May 4, 2005
TBI Model System hospital to offer two-day seminar for health care providers, brain injury survivors in Gulfport
By Susan Christensen
Health and Research News Service
GULFPORT—Staff from Methodist Rehabilitation Center in Jackson will share strategies to help brain injury survivors adjust to life outside the health care setting during a seminar May 20 and 21 at Gulfport Memorial Hospital’s Center for Neuroscience and Restorative Medicine.
Methodist is one of only 16 hospitals in the nation to be named a Traumatic Brain Injury Model System site by the National Institute on Disability and Rehabilitation Research. As such, the 124-bed hospital is on the forefront of research designed to improve outcomes for brain injury survivors. It also operates Quest, an outpatient program that helps people with brain injuries successfully return to school, work or community life.
“Through our research and our clinical experience with patients, we’ve developed a number of strategies to foster community re-integration,” said Dr. Mark Sherer, director of neuropsychology at Methodist and project director for the Traumatic Brain Injury Model System of Mississippi. “This seminar will give health care professionals, as well as TBI survivors and their loved ones, insight into the issues that often develop during that transition.”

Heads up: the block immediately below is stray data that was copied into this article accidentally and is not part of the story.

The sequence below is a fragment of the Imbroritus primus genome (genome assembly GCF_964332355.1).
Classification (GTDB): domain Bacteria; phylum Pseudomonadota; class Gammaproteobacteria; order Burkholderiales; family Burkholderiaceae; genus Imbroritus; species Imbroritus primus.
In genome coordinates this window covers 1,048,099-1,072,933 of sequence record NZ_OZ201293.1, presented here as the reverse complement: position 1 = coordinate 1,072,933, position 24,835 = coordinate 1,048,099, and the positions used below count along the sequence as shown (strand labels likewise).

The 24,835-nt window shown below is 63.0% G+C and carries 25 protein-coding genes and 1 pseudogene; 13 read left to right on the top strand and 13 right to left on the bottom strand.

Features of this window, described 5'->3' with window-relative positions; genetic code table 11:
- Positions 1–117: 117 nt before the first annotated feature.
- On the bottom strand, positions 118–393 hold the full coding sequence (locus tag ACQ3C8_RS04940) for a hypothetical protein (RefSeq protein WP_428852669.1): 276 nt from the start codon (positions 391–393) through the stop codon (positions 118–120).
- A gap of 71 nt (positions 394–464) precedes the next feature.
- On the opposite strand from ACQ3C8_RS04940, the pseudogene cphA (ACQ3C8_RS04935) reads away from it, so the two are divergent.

The session on Friday, May 20, will be from 12:30 until 4:45 p.m. and will provide information targeted to occupational therapists, psychologists, rehabilitation counselors and speech language pathologists. Tuition is $60 and includes breaks and program materials.
The session on Saturday, May 21, will be open to the general public and will focus on the concerns of brain injury survivors and their families and friends. The session is from 8 until 11:45 a.m. and admission is free.
Sherer said the seminar is being offered in conjunction with the Brain Injury Association of Mississippi. Speakers include Sherer and three members of the Quest staff—admissions coordinator Joyce Leverenz, speech therapist Cassie Means and neuropsychologist Dr. Clea Evans.